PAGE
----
So, a couple weeks ago I saw a good sale on a new Pioneer Blu-ray burner. And I knew from the reviews that it did not come with any software. But I figured: Surely, there's a freeware or cheap software solution to merely play blu-ray movies. Though, I figured I might end up paying for good software to burn them.
Indeed, I did some searches and I found several blu-ray player solutions, including a technique to get them to play in the VideoLan (VLC) Player.
So, I install it into my new PC and I burn some CDs and DVDs, partly to test it out and partly because I needed them. But then I tried some tips in an effort to enable playing Blu-ray movies in VLC. And I fully expected it to work on a movie that was rented... But no go.
So, I googled and found some other solutions. I installed some free media players that claimed Blu-ray support, such as 1MediaPlayer. Still nothing. (I tried it with a DVD and it worked fine.) And I also tried some codec packs (such as "Windows 8 Codecs Pack") that claimed support for Blu-rays. Nothing, not even after installing Media Player Classic.
After some reading of program descriptions, one of the free players mentioned "A decryptor is needed when playing protected disks". And that got me thinking: Perhaps some sort of "decryptor" software is needed? The forum threads about the VLC trick for blu-rays described how to "Watch encrypted Blu-rays". Perhaps their decrypting technique was made obsolete?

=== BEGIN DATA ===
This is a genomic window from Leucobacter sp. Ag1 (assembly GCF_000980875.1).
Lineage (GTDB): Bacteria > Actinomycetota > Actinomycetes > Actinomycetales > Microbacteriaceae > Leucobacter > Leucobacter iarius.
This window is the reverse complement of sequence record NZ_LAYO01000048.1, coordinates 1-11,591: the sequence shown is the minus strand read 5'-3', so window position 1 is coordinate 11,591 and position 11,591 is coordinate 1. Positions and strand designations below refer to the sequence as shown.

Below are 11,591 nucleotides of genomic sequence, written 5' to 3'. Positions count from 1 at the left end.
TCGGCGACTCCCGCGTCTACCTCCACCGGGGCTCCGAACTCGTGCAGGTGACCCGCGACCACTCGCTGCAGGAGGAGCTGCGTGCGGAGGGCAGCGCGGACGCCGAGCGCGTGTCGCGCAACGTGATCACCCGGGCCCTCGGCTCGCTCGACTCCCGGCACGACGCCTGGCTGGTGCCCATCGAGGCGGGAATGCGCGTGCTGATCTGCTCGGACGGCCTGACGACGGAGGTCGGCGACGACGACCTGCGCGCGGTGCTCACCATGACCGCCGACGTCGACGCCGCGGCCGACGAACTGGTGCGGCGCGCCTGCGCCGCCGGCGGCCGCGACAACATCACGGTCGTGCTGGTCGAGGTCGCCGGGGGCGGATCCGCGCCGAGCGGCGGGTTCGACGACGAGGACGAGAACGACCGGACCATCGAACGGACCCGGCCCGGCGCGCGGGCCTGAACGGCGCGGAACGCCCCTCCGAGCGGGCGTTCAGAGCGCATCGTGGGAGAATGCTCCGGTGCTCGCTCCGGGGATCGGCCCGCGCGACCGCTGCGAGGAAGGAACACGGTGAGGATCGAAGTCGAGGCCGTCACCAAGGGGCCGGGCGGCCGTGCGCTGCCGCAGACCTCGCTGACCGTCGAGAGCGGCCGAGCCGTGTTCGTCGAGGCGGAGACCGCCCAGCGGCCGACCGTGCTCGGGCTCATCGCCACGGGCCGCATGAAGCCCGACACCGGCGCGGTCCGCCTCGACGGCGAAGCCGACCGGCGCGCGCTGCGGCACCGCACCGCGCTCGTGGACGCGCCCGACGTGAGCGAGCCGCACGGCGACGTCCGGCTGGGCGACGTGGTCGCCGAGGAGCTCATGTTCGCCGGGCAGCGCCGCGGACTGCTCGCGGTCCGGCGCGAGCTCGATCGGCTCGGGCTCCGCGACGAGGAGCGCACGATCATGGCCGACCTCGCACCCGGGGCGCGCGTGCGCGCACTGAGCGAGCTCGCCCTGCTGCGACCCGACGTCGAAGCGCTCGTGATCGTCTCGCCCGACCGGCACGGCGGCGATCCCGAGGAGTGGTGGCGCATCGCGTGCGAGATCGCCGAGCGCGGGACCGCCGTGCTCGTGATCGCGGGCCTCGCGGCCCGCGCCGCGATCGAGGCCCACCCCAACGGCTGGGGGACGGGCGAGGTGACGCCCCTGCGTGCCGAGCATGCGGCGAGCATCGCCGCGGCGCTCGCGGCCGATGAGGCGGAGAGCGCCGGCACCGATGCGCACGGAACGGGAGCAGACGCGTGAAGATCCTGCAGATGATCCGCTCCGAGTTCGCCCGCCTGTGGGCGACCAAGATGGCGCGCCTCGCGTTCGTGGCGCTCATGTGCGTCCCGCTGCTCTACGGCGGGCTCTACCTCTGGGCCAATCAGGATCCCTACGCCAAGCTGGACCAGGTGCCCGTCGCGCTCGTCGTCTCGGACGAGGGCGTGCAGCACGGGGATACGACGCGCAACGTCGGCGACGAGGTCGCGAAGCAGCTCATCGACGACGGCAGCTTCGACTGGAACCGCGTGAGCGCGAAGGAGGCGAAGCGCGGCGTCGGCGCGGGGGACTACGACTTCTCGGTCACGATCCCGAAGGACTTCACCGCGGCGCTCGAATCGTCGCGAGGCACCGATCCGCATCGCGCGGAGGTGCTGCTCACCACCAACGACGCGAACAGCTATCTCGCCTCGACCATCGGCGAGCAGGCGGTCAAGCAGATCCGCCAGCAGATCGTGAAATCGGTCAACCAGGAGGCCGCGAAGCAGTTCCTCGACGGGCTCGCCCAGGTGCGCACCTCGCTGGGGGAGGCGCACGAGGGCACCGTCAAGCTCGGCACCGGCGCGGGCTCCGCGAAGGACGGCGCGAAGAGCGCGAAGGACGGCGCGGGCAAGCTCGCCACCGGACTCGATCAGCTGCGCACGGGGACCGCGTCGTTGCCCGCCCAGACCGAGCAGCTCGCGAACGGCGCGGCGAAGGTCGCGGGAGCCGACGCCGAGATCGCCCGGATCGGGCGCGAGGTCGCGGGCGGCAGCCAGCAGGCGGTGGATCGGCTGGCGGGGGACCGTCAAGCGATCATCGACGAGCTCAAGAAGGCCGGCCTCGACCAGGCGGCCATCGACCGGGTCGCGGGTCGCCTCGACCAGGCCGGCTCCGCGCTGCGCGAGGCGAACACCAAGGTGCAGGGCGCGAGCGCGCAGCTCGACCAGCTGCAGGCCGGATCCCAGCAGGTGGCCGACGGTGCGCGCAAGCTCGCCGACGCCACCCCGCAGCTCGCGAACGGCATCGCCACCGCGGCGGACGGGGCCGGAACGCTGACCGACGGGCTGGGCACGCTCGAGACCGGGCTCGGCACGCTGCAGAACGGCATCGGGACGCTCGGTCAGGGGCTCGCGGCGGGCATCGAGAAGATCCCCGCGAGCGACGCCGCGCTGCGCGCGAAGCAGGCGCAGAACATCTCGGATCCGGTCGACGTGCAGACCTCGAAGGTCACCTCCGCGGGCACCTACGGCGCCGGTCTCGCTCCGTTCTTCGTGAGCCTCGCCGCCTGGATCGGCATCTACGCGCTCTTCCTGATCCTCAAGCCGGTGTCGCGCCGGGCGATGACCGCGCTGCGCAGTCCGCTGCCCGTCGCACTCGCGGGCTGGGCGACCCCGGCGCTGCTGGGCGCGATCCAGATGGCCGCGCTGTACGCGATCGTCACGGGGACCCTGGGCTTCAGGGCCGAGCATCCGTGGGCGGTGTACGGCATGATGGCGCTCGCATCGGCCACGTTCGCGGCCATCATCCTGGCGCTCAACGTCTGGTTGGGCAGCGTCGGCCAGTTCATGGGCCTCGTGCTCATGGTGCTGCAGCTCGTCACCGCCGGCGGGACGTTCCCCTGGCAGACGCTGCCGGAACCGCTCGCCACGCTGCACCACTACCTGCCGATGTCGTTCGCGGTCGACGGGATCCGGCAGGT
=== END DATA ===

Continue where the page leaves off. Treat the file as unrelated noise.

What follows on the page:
After a search, I did see that some of them claimed it allowed the playing of Blu-ray movies. Though, the main focus for decryptors seems to be for copying and ripping. And searching for Blu-ray decryptor software was a whole other headache, especially when trying to search for free solutions without malware or without installing junk. But I noticed nearly everything available fit into three categories:
1) Commercial, with a big price tag. (Typically, $40 or more. Sometimes much more.)